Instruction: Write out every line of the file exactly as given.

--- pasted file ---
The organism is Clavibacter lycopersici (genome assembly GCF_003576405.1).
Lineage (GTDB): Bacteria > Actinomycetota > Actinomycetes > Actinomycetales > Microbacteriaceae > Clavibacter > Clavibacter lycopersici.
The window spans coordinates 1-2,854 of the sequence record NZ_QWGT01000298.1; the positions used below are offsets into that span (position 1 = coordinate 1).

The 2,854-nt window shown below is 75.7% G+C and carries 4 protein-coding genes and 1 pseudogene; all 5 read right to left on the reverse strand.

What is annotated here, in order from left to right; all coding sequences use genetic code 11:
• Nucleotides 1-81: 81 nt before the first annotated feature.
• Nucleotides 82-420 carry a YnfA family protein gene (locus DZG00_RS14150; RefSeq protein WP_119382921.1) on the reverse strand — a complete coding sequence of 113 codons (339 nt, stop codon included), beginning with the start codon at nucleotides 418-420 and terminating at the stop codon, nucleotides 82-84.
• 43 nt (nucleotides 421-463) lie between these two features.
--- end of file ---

The organism is Clavibacter lycopersici (genome assembly GCF_003576405.1).
Lineage (GTDB): Bacteria > Actinomycetota > Actinomycetes > Actinomycetales > Microbacteriaceae > Clavibacter > Clavibacter lycopersici.
The window spans coordinates 1-2,854 of the sequence record NZ_QWGT01000298.1; the positions used below are offsets into that span (position 1 = coordinate 1).

The 2,854-nt window shown below is 75.7% G+C and carries 4 protein-coding genes and 1 pseudogene; all 5 read right to left on the reverse strand.

What is annotated here, in order from left to right; all coding sequences use genetic code 11:
• Nucleotides 1-81: 81 nt before the first annotated feature.
• Nucleotides 82-420 carry a YnfA family protein gene (locus DZG00_RS14150; RefSeq protein WP_119382921.1) on the reverse strand — a complete coding sequence of 113 codons (339 nt, stop codon included), beginning with the start codon at nucleotides 418-420 and terminating at the stop codon, nucleotides 82-84.
• 43 nt (nucleotides 421-463) lie between these two features.